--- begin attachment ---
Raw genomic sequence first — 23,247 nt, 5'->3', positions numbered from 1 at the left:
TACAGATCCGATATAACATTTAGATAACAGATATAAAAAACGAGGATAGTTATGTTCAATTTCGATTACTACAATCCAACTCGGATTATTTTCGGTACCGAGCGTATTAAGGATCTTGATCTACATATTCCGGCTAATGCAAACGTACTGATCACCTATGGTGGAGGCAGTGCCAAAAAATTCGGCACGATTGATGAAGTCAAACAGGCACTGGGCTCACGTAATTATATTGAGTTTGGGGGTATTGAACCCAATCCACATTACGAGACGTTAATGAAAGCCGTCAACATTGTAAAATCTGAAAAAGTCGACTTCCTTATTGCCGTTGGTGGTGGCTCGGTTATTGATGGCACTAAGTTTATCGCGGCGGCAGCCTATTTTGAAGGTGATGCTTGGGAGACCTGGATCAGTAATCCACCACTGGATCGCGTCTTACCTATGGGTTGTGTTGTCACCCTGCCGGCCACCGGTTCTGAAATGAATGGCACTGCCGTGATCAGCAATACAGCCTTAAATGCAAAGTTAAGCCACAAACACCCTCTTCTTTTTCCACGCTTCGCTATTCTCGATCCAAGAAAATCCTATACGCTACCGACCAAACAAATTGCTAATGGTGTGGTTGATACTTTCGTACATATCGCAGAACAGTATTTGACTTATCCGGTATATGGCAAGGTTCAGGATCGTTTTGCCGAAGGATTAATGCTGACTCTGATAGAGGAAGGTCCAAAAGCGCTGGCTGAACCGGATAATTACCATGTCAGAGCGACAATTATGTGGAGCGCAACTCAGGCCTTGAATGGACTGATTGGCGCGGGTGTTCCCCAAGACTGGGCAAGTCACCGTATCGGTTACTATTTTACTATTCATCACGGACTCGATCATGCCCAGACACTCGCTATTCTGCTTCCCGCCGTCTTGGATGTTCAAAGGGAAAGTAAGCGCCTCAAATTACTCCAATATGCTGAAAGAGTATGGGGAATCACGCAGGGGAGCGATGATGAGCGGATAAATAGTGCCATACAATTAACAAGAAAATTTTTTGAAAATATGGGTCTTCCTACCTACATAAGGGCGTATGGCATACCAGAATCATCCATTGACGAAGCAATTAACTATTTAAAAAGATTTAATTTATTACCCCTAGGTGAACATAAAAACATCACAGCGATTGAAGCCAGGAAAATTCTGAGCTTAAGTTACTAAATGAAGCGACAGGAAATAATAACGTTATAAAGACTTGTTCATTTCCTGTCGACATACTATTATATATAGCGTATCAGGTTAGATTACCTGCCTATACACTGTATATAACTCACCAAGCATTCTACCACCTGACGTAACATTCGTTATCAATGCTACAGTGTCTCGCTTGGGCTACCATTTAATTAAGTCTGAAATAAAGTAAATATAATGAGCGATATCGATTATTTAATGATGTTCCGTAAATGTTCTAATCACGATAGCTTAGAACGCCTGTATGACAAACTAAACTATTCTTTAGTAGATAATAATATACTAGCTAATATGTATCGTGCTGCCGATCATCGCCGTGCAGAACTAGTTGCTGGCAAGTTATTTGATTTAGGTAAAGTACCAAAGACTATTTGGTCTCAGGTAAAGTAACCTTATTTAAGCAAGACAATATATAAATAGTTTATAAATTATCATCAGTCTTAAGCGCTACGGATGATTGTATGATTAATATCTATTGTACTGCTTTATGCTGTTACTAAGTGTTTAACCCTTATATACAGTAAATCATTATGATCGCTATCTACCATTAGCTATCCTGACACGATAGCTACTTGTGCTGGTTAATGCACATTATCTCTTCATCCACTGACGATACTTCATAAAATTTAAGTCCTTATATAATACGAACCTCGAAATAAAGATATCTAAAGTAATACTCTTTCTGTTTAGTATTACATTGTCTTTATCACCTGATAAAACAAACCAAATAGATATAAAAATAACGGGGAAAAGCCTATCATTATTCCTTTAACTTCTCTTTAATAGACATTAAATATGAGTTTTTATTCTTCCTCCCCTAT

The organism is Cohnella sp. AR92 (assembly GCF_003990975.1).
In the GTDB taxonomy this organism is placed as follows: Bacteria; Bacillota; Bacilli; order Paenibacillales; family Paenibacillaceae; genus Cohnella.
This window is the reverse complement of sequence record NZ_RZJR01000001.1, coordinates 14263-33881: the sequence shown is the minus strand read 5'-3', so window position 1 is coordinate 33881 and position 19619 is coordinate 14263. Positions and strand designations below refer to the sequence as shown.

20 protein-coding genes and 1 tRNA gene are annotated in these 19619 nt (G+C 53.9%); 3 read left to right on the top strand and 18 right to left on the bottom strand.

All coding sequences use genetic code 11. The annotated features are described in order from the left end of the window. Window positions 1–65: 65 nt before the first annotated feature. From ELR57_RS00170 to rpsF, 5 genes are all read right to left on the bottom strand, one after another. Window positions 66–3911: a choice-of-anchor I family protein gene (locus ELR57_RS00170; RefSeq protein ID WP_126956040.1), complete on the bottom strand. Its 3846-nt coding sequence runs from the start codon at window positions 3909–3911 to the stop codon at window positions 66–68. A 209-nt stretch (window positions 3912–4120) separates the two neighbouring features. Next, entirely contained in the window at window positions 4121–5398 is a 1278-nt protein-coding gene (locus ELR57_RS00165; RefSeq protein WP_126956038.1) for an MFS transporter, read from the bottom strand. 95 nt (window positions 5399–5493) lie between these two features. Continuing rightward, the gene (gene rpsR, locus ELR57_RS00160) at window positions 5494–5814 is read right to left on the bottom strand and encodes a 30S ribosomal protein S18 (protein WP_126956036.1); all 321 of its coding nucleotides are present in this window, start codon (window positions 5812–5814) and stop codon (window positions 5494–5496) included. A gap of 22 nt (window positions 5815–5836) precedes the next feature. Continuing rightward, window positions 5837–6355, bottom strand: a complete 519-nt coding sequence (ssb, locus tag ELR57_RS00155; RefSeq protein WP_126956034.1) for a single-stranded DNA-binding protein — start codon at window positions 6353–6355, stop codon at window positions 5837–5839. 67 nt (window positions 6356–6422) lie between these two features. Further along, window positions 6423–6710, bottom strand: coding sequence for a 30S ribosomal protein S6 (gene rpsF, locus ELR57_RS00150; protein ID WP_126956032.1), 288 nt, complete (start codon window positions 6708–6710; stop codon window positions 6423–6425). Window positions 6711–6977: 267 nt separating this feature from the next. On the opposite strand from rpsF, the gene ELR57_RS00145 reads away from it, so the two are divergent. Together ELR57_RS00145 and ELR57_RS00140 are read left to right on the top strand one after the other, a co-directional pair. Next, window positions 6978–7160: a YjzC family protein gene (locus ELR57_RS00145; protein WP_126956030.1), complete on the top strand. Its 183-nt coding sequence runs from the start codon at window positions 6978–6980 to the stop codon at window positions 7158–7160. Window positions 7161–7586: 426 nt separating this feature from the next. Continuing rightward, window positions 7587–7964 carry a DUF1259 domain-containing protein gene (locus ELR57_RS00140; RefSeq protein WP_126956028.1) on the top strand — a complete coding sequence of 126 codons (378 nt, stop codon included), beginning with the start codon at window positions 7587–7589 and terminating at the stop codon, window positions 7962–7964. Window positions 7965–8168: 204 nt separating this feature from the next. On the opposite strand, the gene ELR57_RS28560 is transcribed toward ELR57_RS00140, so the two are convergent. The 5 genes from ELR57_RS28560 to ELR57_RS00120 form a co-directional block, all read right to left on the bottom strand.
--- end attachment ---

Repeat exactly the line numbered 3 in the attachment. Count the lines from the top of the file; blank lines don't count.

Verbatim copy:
The organism is Cohnella sp. AR92 (assembly GCF_003990975.1).